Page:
Almost a year after the historic birth of five spiny butterfly rays at the Marine Aquarium of Rio de Janeiro (AquaRio), biologists and veterinarians are preparing to welcome another round of little ones to the family.
In just six months—the gestational period for the Gymnura altavela, native to the shallow coastal waters of the Atlantic, including those that border southeast Brazil—a yet-to-be-known number of babies will join the three males and two females that were the first to be born in captivity in the world last August, a positive sign for a species that could one day go extinct.
Despite the fact that their capture and sale are illegal in Brazil, fishing is one of the main threats faced by the spiny butterfly rays, which can grow to over 6.5 feet wide. They’re targeted by artisanal fishermen to sell commercially and also caught accidentally by coastal trawlers. The other threat hindering their population is pollution. Both have led the species to be labeled by the IUCN Red List as vulnerable with a declining population. In Brazil, they’re considered critically endangered because of the heavy fishing activity off its coast.
Home sweet home
These first-ever captive-born rays were seen by the public for the first time when local TV station Globo was allowed to film them late last month. Marcelo Szpilman, marine biologist and CEO of AquaRio, says they are thriving and he expects they will make their debut in the public Ocean Tank soon, where they will play an important role in educating visitors.
"You don't preserve what you don't know," he says. "The aquarium has the role of showing people threatened species and helping them understand the importance of their conservation. You need to know about it to conserve it."
The unprecedented births at AquaRio last August, as well as the preceding gestation and aftercare of the five babies, were all part of a delicate process planned by the aquarium's team.
Because the spiny butterfly rays are particularly sensitive to their surroundings, the researchers needed to create optimal conditions for them to feel comfortable and live the natural life they would have in the ocean. (Related: See a video of the largest, rarest stingray in the ocean.)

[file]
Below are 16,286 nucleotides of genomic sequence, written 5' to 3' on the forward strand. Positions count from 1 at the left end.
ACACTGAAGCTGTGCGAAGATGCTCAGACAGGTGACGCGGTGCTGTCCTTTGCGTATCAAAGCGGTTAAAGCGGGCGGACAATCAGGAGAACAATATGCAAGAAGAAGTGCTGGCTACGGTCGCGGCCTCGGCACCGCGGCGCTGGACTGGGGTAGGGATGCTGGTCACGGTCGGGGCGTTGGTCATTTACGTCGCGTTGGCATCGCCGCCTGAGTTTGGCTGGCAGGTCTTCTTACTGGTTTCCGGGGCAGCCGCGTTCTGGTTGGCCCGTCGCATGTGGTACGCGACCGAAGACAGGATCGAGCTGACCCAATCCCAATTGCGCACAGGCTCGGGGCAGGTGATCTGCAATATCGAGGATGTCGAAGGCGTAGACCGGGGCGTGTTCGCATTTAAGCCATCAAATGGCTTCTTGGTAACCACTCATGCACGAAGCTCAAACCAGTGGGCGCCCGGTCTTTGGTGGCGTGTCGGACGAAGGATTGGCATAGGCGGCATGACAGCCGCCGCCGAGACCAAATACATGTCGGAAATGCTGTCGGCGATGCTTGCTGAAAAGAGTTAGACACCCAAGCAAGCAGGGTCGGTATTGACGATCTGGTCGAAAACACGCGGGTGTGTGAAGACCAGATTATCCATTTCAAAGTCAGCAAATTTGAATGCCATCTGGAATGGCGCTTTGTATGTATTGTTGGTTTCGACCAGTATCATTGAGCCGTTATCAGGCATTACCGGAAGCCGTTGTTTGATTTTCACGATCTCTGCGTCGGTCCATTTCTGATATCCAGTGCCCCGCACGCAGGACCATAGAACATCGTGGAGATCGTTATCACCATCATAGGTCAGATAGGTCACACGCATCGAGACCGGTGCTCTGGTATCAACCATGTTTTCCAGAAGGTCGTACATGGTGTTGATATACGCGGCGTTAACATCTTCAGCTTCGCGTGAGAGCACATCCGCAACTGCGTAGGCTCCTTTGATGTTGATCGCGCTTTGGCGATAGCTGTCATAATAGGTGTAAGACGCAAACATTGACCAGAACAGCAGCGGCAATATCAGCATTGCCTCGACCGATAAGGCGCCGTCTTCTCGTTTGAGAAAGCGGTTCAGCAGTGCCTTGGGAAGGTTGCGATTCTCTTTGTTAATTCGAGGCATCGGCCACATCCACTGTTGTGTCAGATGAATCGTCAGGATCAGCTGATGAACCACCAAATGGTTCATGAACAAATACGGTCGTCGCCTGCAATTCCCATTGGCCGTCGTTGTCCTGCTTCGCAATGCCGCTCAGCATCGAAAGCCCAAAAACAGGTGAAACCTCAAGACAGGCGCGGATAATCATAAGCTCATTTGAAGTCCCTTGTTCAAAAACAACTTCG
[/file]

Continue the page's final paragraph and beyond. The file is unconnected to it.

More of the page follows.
"We wanted to make sure we had conditions that allowed the rays to reproduce on their own," Szpilman says. The size of the Ocean Tank, which holds 3.5 million liters of water, its exceptional water quality, and the stable ecosystem created by the several species of sharks, rays, and fish that call it home, are all part of their success, he says.
"Any time you have reproduction in captivity, it's really important for the conservation of the species," says Patricia Charvet, of IUCN's shark specialist group and a biologist specializing in sharks and rays. "It's important because it's a sign that they are being so well kept that they want to leave descendants."
The birth took place in a smaller tank within the Ocean Tank, generally used when divers enter to care for species inside. It allowed the female to stay in her habitat while veterinarians monitored her babies by way of ultrasound and helped the newborns enter the water for the first time. As infant mortality due to natural predators is high in rays, the five were then quarantined, a measure meant to keep them far from the sharks in the big tank.
Now 11 months old, they are thriving and expected to be introduced to the Ocean Tank soon.
A return to open waters
For Izeni Pires Farias, a biologist and professor at the Federal University of Amazonas, it's not just having more rays in captivity that makes the births at AquaRio exciting, but it’s the possibility of reintroducing them to the ocean that makes them so important.
"Once breeding in captivity is successful, the next step would be the future introduction of individuals into nature to repopulate affected areas," she says.
Szpilman hopes they will be able to reintroduce the spiny butterfly rays into the wild someday—"That's really the end goal of this whole process," he says—but they are still years away from that goal because, without a larger population of female and male rays raised in captivity, and without better conditions for them to survive in the wild, it won't make much of a difference. (Related: Learn what the discovery of a rare manta ray nursery means for survival of the species.)
He is, however, positive they'll get there. And if for some reason they don't, he's sure the work of the AquaRio team has helped the spiny butterfly ray take one step away from extinction.
"When an animal goes extinct in nature, if there are none in captivity, in zoos or aquariums, that species will be extinct from the world," he says. "If, by chance, this species, the spiny butterfly ray, were to disappear from nature, which is not unlikely, we will at least be able to hold on to the biodiversity of our planet in some way because it will still exist in captivity."